One stormy night in May, Kim loaded his family into his home-made wooden boat and sailed away from North Korea, hoping to give his children a life of freedom.
Tens of thousands of North Koreans have fled to South Korea since the peninsula was divided by war in the 1950s, but most go overland to neighboring China first.
Defecting by sea is extremely rare and seen as far more dangerous than land routes, with only a handful of people making it across the de facto maritime border, the Northern Limit line.
But Kim, a 31-year-old fisherman who asked that AFP use only his surname for security reasons, was confident he could pull it off — and, after two failed attempts, he finally managed to get his family of nine out of the country.
For months, he studied border patrol patterns and waited until an opportunity arose: when North Korea started lifting its coastal blockades after the COVID pandemic lockdown.
“I studied the terrain and weather conditions and set out on the worst night when there was a sea warning in effect,” he said.
Everyone in his family — even his three-year-old — worked together to ensure the success of their escape, he said.
‘ANYTHING IS POSSIBLE’
“It feels like I was born a second time,” Kim said.
“In the North, planes flying in the sky were something I only saw in my dreams, in movies and in TV dramas, but now I can actually ride it and it feels like I’ve been born in my next life.”
After months of debriefing, Kim is now ready to move on with his new life, and attended a major job fair for North Koreans organized by authorities in South Korea — the first such event in nine years.
Some defectors have struggled to integrate. Decades of division coupled with South Korea’s rapid economic development, mean there are linguistic, cultural and practical challenges to overcome.
The job fair is one of many initiatives organized by the government that seek to assist defectors.
Kim was visibly blown away by dozens of job possibilities at the fair held at the COEX Convention Centre, in which about 100 companies and public institutions took part.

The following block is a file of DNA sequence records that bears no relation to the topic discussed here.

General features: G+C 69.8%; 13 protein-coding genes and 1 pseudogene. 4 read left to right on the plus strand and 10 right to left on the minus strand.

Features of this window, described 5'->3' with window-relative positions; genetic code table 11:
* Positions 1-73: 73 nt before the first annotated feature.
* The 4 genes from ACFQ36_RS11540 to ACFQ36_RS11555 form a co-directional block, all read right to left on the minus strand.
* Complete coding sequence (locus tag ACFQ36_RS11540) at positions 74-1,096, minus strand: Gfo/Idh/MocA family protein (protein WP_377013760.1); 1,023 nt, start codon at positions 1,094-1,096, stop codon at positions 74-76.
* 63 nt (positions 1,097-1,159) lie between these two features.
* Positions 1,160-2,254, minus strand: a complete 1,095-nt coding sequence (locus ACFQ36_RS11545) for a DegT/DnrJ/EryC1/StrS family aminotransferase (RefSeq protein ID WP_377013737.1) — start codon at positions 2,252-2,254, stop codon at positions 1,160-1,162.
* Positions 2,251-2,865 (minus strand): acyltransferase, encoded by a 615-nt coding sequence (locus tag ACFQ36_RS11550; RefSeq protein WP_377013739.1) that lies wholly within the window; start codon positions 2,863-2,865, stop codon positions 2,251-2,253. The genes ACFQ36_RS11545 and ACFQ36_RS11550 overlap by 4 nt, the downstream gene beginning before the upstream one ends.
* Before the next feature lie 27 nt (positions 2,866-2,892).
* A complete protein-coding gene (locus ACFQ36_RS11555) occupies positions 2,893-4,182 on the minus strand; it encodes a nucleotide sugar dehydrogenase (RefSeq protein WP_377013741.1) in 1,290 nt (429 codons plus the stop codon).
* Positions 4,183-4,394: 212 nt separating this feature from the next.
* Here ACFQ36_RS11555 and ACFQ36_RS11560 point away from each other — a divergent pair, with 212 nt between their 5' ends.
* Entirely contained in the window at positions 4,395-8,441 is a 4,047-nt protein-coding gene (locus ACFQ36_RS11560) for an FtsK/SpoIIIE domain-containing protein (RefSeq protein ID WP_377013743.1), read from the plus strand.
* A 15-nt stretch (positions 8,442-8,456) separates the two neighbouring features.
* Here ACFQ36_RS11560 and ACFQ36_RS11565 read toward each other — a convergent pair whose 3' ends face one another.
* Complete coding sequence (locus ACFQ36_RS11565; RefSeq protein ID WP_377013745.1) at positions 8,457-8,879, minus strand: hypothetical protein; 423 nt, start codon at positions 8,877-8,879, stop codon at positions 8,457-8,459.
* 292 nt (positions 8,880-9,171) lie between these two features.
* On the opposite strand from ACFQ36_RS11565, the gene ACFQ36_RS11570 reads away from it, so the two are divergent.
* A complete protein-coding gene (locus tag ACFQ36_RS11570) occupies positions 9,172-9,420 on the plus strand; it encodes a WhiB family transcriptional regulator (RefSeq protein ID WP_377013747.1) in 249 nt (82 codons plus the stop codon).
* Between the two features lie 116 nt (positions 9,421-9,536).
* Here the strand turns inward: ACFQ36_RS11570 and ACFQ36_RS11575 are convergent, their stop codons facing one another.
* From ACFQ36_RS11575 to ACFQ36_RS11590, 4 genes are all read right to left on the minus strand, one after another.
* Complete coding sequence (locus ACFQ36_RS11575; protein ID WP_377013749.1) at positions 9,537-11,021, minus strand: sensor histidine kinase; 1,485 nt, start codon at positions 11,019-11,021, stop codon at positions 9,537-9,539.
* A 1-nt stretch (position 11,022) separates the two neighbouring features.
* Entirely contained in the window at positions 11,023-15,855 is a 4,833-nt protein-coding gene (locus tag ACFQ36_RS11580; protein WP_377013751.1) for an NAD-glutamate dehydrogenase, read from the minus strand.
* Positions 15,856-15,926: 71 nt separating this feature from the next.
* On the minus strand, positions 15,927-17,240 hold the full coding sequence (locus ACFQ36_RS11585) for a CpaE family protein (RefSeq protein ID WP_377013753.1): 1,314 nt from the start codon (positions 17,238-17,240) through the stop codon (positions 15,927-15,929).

“Since I come directly from the North, I’m quite surprised that such a culture exists,” he said, clutching a pile of employment brochures.
Kim, who spent years working in North Korea’s fishing industry, said he had long dreamed of being a ship navigator — something that was impossible in his former home. North Korea’s shipping industry is tightly controlled, with access to jobs very restricted, and dependent on having the right background and connections.
“For ordinary people, (becoming a navigator) could only be a grandiose dream,” Kim said.
“But here, I heard that anything is possible if you put in a little effort, so I’m going to give it a try.”
Kim had led a quiet, diligent life in North Korea, working towards owning his own boat one day.
He started off as a crew member on a fishing boat and then learned to dive to make more money.
Kim eventually earned enough to build a wooden boat, which he operated for around five years before setting out on his risky sea voyage to South Korea.
He said that he decided to defect after his children returned home one day from an “absurd brainwashing session.”
“I wanted them to be able to do, to say, and to see whatever they want, which basically does not exist in North Korea,” Kim said.
“I wanted to show them that there is a better world, that there is a bigger world out there,” he said.
“You can lead a stable life in North Korea now if you plan well and work hard, but there is no freedom.”
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